Comptes Rendus

Chemistry of pentacoordinated anti-apicophilic phosphorus compounds
Comptes Rendus. Chimie, Volume 13 (2010) no. 8-9, pp. 1249-1259.


Since the synthesis of the first pentacoordinated organophosphorus compound, Ph5P, by Wittig, the chemistry of pentacoordinated phosphorus compounds has been extensively expanded. Pentacoordinated phosphorus compounds usually take a trigonal bipyramidal structure with two distinctive sites; apical and equatorial positions. In the trigonal bipyramidal structure, electronegative and small substituents prefer the apical positions. Such properties are widely recognized as the apicophilicity rule. However, several examples breaking the apicophilicity rule have been reported in the past few decades and novel properties and reactivities of these new classes of compounds have been found. In this review, the synthesis of novel pentacoordinated phosphoranes with anti-apicophilic arrangement will be introduced, as well as their structures, spectroscopic properties, and reactivities.

Published online:
DOI: 10.1016/j.crci.2010.06.010
Keywords: Phosphorus, Trigonal bipyramidal structure, Apicophilicity, Wittig reactions, Solid-state structures, NMR spectroscopy

Junji Kobayashi 1; Takayuki Kawashima 1

1 Department of Chemistry, Graduate School of Science, University of Tokyo, 7-3-1 Hongo, Bunkyo-ku, Tokyo 113-0033, Japan
     author = {Junji Kobayashi and Takayuki Kawashima},
     title = {Chemistry of pentacoordinated anti-apicophilic phosphorus compounds},
     journal = {Comptes Rendus. Chimie},
     pages = {1249--1259},
     publisher = {Elsevier},
     volume = {13},
     number = {8-9},
     year = {2010},
     doi = {10.1016/j.crci.2010.06.010},
     language = {en},
AU  - Junji Kobayashi
AU  - Takayuki Kawashima
TI  - Chemistry of pentacoordinated anti-apicophilic phosphorus compounds
JO  - Comptes Rendus. Chimie
PY  - 2010
SP  - 1249
EP  - 1259
VL  - 13
IS  - 8-9
PB  - Elsevier
DO  - 10.1016/j.crci.2010.06.010
LA  - en
ID  - CRCHIM_2010__13_8-9_1249_0
ER  - 
%0 Journal Article
%A Junji Kobayashi
%A Takayuki Kawashima
%T Chemistry of pentacoordinated anti-apicophilic phosphorus compounds
%J Comptes Rendus. Chimie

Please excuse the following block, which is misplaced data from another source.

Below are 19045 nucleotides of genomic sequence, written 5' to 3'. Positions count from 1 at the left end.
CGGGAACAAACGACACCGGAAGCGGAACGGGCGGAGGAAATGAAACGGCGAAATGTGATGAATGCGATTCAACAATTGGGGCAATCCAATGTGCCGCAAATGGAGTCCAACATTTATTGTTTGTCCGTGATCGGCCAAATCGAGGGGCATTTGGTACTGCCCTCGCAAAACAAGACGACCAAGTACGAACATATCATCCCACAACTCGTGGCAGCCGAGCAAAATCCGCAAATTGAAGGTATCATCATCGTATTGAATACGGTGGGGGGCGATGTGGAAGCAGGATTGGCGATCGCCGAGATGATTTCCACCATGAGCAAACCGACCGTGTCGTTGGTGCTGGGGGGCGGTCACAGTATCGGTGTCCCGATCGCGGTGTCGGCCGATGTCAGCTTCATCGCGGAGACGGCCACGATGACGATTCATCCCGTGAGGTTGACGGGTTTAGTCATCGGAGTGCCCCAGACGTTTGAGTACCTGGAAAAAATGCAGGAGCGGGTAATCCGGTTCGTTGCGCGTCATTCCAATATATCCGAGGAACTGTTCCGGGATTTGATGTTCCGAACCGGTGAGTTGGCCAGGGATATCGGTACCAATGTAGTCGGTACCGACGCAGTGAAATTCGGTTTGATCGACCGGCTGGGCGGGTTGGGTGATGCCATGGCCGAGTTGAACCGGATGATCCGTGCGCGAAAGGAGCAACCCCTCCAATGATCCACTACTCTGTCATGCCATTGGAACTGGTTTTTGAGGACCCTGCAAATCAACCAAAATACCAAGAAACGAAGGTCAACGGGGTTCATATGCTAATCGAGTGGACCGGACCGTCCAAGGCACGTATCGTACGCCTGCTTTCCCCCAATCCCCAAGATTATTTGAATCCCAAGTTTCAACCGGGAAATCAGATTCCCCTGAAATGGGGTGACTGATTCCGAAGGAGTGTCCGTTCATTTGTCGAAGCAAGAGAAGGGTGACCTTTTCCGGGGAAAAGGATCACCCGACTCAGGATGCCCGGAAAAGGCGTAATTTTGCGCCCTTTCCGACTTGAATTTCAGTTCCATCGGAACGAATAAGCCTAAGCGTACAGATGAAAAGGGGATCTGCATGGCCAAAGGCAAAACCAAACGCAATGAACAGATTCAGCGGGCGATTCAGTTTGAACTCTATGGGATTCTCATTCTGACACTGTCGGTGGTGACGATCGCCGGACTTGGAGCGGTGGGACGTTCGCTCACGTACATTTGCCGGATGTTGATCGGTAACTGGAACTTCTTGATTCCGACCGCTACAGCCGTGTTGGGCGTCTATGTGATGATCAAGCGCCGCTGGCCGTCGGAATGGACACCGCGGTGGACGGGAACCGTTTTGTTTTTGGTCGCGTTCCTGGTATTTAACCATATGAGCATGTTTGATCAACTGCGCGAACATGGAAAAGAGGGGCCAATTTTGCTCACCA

%D 2010
%P 1249-1259
%V 13
%N 8-9
%I Elsevier
%R 10.1016/j.crci.2010.06.010
%G en
%F CRCHIM_2010__13_8-9_1249_0
Junji Kobayashi; Takayuki Kawashima. Chemistry of pentacoordinated anti-apicophilic phosphorus compounds. Comptes Rendus. Chimie, Volume 13 (2010) no. 8-9, pp. 1249-1259. doi : 10.1016/j.crci.2010.06.010. https://comptes-rendus.academie-sciences.fr/chimie/articles/10.1016/j.crci.2010.06.010/

Version originale du texte intégral

1 Introduction

The chemistry of the pentacoordinated phosphoranes has started from the achievement of the first synthesis of pentaorganophosphorane, pentaphenylphosphorane, by Wittig in 1949 [1]. During these studies, he had found the so-called Wittig reaction, which is known as one of the famous olefin formation methods by the reactions of phosphorus ylides and carbonyl compounds [2]. Because such pentacoordinated phosphoranes formally have 10 electrons in the valence shell, that is, break the “octet” rule, these classes of compounds have attracted much attention from the viewpoint of structural chemistry. Moreover, these compounds have been recognized as the intermediate of various organic synthetic reactions. For example, an oxaphosphetane, which is a four-membered ring compound bearing a pentacoordinated phosphorus atom, has been proved to be the intermediate of the Wittig reaction, and actually been isolated and well characterized (Scheme 1). Thus, investigations of these compounds lead to the control of the reactivity as well as the elucidation of the origin of the reactivity and selectivity and it is quite useful for the development of organic chemistry, especially organic synthetic chemistry.

Scheme 1

Wittig reaction.

Pentacoordinated phosphorus compounds usually take a trigonal bipyramidal (TBP) structure, in which two distinctive sites, apical and equatorial sites, exist (Fig. 1). In the TBP structure, an 1) electronegative, 2) sterically small, and 3) low π-donating ligand prefers an apical position. Such properties are called as apicophilicity and arrangement of the ligands in the pentacoordinated phosphoranes is basically decided according to the apicophilicity rule.

Fig. 1

Trigonal bipyramidal structure of pentacoordinated phosphoranes.

The pentacoordinated phosphoranes, which break the apicophilicity rule, that is, phosphoranes bearing an anti-apicophilic arrangement, have been reported recently. The chemistry of such anti-apicophilic phosphoranes is also important in organic synthetic chemistry, since an anti-apicophilic isomer of oxaphosphetane is considered as the direct intermediate in the second step of the Wittig reaction; olefin formation step from oxaphosphetane [3]. This review highlights the synthesis of anti-apicophilic phosphoranes and their structures and reactivities.